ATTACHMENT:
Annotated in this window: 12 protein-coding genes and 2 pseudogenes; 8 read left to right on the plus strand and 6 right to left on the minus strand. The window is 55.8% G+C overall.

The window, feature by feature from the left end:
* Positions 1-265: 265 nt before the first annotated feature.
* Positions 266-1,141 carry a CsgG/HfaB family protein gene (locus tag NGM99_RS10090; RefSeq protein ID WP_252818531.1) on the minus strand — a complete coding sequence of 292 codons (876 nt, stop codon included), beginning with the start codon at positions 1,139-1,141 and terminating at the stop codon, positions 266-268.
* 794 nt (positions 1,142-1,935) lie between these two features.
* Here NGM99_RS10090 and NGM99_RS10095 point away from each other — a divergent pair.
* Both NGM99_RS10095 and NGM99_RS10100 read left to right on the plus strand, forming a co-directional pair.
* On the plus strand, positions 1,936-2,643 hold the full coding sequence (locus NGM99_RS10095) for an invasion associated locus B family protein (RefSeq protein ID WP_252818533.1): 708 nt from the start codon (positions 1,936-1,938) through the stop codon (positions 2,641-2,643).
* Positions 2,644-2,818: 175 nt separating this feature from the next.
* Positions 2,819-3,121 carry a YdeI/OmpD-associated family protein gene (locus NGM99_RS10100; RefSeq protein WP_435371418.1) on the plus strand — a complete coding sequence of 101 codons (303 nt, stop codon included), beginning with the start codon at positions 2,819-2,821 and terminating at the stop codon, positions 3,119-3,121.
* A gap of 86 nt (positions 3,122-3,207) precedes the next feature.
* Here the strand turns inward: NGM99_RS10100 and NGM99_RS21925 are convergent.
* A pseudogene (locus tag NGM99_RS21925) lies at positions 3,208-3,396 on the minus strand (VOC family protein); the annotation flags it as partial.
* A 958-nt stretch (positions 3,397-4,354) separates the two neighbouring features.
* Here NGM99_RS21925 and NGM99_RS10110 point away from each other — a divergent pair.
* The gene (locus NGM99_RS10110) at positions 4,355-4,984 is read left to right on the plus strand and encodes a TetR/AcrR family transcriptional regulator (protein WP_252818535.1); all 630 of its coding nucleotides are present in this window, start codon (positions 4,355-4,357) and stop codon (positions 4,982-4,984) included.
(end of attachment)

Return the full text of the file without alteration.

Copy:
Annotated in this window: 12 protein-coding genes and 2 pseudogenes; 8 read left to right on the plus strand and 6 right to left on the minus strand. The window is 55.8% G+C overall.

The window, feature by feature from the left end:
* Positions 1-265: 265 nt before the first annotated feature.
* Positions 266-1,141 carry a CsgG/HfaB family protein gene (locus tag NGM99_RS10090; RefSeq protein ID WP_252818531.1) on the minus strand — a complete coding sequence of 292 codons (876 nt, stop codon included), beginning with the start codon at positions 1,139-1,141 and terminating at the stop codon, positions 266-268.
* 794 nt (positions 1,142-1,935) lie between these two features.
* Here NGM99_RS10090 and NGM99_RS10095 point away from each other — a divergent pair.
* Both NGM99_RS10095 and NGM99_RS10100 read left to right on the plus strand, forming a co-directional pair.
* On the plus strand, positions 1,936-2,643 hold the full coding sequence (locus NGM99_RS10095) for an invasion associated locus B family protein (RefSeq protein ID WP_252818533.1): 708 nt from the start codon (positions 1,936-1,938) through the stop codon (positions 2,641-2,643).
* Positions 2,644-2,818: 175 nt separating this feature from the next.
* Positions 2,819-3,121 carry a YdeI/OmpD-associated family protein gene (locus NGM99_RS10100; RefSeq protein WP_435371418.1) on the plus strand — a complete coding sequence of 101 codons (303 nt, stop codon included), beginning with the start codon at positions 2,819-2,821 and terminating at the stop codon, positions 3,119-3,121.
* A gap of 86 nt (positions 3,122-3,207) precedes the next feature.
* Here the strand turns inward: NGM99_RS10100 and NGM99_RS21925 are convergent.
* A pseudogene (locus tag NGM99_RS21925) lies at positions 3,208-3,396 on the minus strand (VOC family protein); the annotation flags it as partial.
* A 958-nt stretch (positions 3,397-4,354) separates the two neighbouring features.
* Here NGM99_RS21925 and NGM99_RS10110 point away from each other — a divergent pair.
* The gene (locus NGM99_RS10110) at positions 4,355-4,984 is read left to right on the plus strand and encodes a TetR/AcrR family transcriptional regulator (protein WP_252818535.1); all 630 of its coding nucleotides are present in this window, start codon (positions 4,355-4,357) and stop codon (positions 4,982-4,984) included.